Tuesday, April 08, 2008


Fiction-heit 451

I couldn't resist using that blog title, because I've just finished writing my 451st story! Ray Bradbury was my favourite author when I was 17 and a huge influence on the kind of fiction I tried to write back then. Maybe an influence that strong never really dies?

The title of my 451st story is 'Up Without Away' and is concerned with a paradox of the world's first airport: how did it operate when there was nowhere else to fly to? I've numbered it as a story but actually it's a chapter of my latest novel, or perhaps something between a story and a chapter -- a chaptory. Another ten chaptories and The Pilgrim's Regress will be finished. Then it will be time to catch up with all the other writing I should have done by now but haven't!

Although sometimes sugary and neophobic, Bradbury was capable of writing perfectly balanced prose. My favourite Bradbury stories are 'Homecoming', 'The Scythe' and 'The Fruit at the Bottom of the Bowl' but there are many others almost as good. I'm delighted for the sake of my younger self that (thanks to Pete Crowther) I now share a publisher with Bradbury, but only once have I appeared with him in the same book: the obscure Scaremongers anthology.

Bradbury is an American cultural hero, rather like Charlton Heston who has just died. I prefer to remember Heston not as the raving gun lobbyist of his later life but as the young libertarian who marched with Martin Luther King long before civil rights became fashionable in Hollywood. American cultural heroes have a bizarre tendency to suddenly switch from left to right, from liberal to conservative, from libertarian to statist, when they reach a certain age. Heston and Bradbury and Jimmy Stewart are typical examples. It doesn't lessen the good things they did before the switch, I guess!

I have been invited to take part in a literary convention here in Wales in June -- in what capacity I'm not sure yet. This invitation followed hot on the heels of my complaint that Wales was ignoring me. What bad timing -- but I'm not complaining!

I went to a Turkish restuarant in Mumbles on the weekend to celebrate the birthday of Kemal, the cousin of Filiz. I like Turkish food because there are many vegetarian options, but Indian is still my favourite. My big wish is that Spanish and Portuguese food was more spicy: I need to enlist the aid of my Iberian friends to increase the spice quotient of their local cuisine. With a big communal effort I'm sure effective change can happen! More nuts and many more chillies please. Make it so!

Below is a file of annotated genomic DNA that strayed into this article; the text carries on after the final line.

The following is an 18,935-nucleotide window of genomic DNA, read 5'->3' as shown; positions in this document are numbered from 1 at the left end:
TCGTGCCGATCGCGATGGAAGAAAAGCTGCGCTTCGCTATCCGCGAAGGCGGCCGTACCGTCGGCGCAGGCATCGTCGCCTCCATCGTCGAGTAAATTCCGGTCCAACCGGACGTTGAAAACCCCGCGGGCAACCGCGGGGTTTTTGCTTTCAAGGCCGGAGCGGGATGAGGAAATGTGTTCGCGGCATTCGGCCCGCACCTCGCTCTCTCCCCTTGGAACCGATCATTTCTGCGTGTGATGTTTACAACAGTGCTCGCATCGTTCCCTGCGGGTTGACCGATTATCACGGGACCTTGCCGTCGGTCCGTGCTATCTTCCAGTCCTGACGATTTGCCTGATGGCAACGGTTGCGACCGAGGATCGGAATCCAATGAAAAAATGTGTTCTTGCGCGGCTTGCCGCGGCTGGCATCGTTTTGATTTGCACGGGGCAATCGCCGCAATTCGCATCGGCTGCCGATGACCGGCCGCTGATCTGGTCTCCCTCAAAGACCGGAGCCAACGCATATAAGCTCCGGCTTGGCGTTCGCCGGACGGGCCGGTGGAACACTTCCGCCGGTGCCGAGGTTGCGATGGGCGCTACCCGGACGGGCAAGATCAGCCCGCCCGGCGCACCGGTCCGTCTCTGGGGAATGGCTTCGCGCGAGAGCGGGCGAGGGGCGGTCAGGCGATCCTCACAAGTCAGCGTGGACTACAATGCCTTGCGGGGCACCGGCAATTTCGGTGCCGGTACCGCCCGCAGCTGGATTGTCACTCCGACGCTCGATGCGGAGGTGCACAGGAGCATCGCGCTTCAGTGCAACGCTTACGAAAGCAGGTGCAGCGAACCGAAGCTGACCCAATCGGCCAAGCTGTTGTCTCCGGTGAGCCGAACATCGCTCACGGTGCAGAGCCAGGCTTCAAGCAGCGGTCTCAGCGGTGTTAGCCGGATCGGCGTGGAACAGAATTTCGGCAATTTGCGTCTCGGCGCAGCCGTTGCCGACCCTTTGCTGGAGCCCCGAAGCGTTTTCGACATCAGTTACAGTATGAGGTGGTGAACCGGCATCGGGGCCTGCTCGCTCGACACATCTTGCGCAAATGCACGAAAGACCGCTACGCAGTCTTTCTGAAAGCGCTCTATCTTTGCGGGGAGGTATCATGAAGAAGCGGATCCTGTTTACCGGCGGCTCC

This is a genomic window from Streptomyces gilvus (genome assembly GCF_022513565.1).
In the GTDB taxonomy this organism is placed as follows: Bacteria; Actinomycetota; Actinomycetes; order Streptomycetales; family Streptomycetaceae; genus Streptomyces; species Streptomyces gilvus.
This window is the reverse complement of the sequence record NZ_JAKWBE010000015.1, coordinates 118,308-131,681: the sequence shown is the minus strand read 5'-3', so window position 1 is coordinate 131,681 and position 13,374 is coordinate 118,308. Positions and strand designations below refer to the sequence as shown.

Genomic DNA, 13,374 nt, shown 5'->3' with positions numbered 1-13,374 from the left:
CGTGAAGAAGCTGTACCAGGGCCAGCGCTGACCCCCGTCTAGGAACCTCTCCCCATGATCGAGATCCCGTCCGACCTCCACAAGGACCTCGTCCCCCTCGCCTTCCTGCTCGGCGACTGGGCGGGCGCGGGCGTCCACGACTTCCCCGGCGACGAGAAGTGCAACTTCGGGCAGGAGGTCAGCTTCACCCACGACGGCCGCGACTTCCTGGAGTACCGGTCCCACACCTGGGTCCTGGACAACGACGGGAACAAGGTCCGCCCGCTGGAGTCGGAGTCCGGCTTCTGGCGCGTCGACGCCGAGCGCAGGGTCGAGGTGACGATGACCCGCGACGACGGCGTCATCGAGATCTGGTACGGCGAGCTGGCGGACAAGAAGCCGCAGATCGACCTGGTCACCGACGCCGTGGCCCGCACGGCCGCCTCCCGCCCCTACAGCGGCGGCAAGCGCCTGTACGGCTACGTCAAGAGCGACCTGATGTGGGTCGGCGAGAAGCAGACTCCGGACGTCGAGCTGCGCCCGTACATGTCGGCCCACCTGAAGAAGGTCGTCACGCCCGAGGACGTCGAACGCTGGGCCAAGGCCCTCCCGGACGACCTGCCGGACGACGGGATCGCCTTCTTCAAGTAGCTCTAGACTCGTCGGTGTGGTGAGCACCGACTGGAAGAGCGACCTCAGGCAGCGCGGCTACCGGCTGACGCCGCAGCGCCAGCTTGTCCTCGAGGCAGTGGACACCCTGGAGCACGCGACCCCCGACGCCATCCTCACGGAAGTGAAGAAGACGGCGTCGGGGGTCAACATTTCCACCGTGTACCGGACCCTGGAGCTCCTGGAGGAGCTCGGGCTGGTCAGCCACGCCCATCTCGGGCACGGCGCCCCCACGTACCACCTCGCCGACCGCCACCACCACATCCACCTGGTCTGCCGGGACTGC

The above photo shows me at Three Cliffs Bay in the Gower where my stubble matches the local geology.

That is not a Stubble, that is already a beard and on it's way to becoming a very serious beard...
I shaved it off not long after this photo was taken. I never intended it to be permanent, which is why I think of it as 'stubble' rather than a beard. It's easier to say goodbye to stubble than to a beard! But I see your point!

My entire head mimicks the scrabbly craggy geology of this region, not just my beard!
While most women try to match their shoes and bags, you try to match your background with your head!
Do you think this is a typical male vanity?
I'll have to take a better notice of these things!
My shoes and bags also match! They are always in an identical state of disrepair!

My male vanity is atypical -- typically atypical in fact!

Matching the background with my head will pose serious problems if I ever stand in front of the night sky!
Why i always thought if someone had a starry head it would be you :)
Sorry bad pun!
In Portugal a stars in your head refer to a certain dreaminess...
i can't really explain...
You can't really explain? But you did explain, and very well too!

Or are you suggesting that your explanation was non-real -- dreamy perhaps?
Yes, definitely non-real and maybe not dreamy but most likely starry...

i'm starting to not make any sense or maybe i'm just loosing it... who knows...
'a paradox of the world's first airport: how did it operate when there was nowhere else to fly to?'

It was too early for me to contemplate the idea of this without my head aching.
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